When we first saw Audi’s sexy S5 coupe (on architecture internally known as B8 in 2007 as a 2008 model), we fell in love with the car’s Coke-bottle profile, near-perfect proportions, and the company’s brilliant 4.2-liter V-8 that made 353 baritoned horsepower. Later updated with a 333-hp supercharged V-6, we felt the car had lost some of its masculine mystique. However, we’re already on record as fans of Audi’s current A4 2.0T quattro, which recently took second place in our Big Test of compact luxury sport sedans.
Because there are many similarities, hence the double-car First Drive, it’s tempting to assume Audi’s five-passenger S4 sedan and four-passenger S5 coupe are merely four- and two-door versions of the same car. Besides the door disparity, a quick glance at specs shows a 2.4-inch variance in wheelbase, 2.1 inches in length (S4 is longer), and small differencesin width and height (the S5 is slightly wider and lower by about an inch). It’s worth mentioning that the S5 is also offered in Convertible and four-door Sportback (hatchback) variants.
The S4 and S5 test cars we drove were identically trimmed Prestige variants with the same options. They included Audi MMI Navigation Plus with touch, a color head-up display, a top-view camera system, and Audi’s benchmark reconfigurable virtual cockpit instrument panel, which supports Google Earth mapping or a constellation of displays/gauges.
Last year’s S4 and S5 quattros were powered by a 3.0-liter supercharged V-6, and gear changes were handled by either a six-speed manual or a seven-speed twin-clutch automatic transmission. All that’s changed for 2018. The new driveline consists of a re-engineered 3.0-liter V-6 (now turbocharged) and an eight-speed automatic. There weren’t enough takers for a manual transmission last time, so blame your “I don’t want to be bothered with a third pedal” neighbors for that. Rest assured, however, the cars’ new eight-speed automatic shifts with the same quickness and seamlessness as the previous seven-speed twin-clutcher.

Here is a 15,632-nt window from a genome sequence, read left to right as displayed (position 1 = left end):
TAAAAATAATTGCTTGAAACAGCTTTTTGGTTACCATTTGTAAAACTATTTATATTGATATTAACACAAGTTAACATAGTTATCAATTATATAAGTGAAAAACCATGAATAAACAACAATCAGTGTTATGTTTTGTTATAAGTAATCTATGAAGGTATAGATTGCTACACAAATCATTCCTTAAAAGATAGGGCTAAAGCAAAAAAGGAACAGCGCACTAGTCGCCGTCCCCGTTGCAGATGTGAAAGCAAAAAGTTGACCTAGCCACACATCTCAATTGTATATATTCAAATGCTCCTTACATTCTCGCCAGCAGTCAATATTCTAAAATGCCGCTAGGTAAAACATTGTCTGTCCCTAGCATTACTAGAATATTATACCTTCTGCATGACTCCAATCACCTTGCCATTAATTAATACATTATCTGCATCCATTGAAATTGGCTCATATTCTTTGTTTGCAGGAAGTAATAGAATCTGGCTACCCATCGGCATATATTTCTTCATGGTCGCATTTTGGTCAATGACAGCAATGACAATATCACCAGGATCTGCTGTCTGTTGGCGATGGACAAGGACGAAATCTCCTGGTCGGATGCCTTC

Unless variable-ratio steering is linked to the amount of dial on the steering wheel itself (more turn, quicker ratio), we’re generally opposed to systems that only take their orders from vehicle speed. They tend to provide incongruous responses and behave unpredictably. Yet both of our test cars featured Audi’s optional dynamic steering systems ($1,150), and although neither gave us a sense through our fingers of how much work the front tires were doing to turn the car, neither one was unpredictable at speed. (Parking speeds produced the single most unnatural feeling.) We wish there were at least one test car available without variable ratio steering so we could have compared them. Yet at speeds that would (and did, for some) get the notice of the local constabulary, both cars felt planted yet eager without feeling heavy or darty.
The standard seats, optionally wrapped in Nappa leather, were coddling and appropriately firm. The side bolsters were effective without being intrusive. From inside either of the cars, the exhaust note was sporty and reedy but also somewhat muted and shy of what we’d call snarly. We’ll assume raucous behavior will be reserved for the RS versions—the 2018 Audi RS5 made its debut recently in Geneva with a 2.9-liter twin-turbo V-6, but we haven’t heard it yet.
Starting at $51,875, the 2018 Audi S4 Premium Plus quattro (354-hp turbo V-6 and all-wheel drive) lands right between the current BMW 340i xDrive (320-hp turbo inline-six and all-wheel drive) and the Mercedes-AMG C43 4Matic (362-hp turbo V-6 and all-wheel drive). Undercutting them all is the Cadillac ATS-4 Premium Luxury (335-hp V-6 and all-wheel drive).
With a nearly identical relationship in price, performance, and overall execution, at $55,575, the 2018 Audi S5 Premium Plus quattro again would find itself in the midst of a battle with a Mercedes-AMG C43 4Matic Coupe, to a lesser degree with a BMW 440i xDrive, and a Cadillac ATS-4 Coupe.
Audi is certainly cranking out some of the best-looking, best-equipped, and most-engaging hardware these days, and these two enthusiast-oriented (just shy of RS hardcore) examples prove Audi knows how to not only create consumer friendly sedans (A4, A5, and A6) and full-on sports cars (TT RS, RS 3, and R8 V10 Plus) but also how to also fill in the middle bits with these attractively priced, powered, and poised newcomers.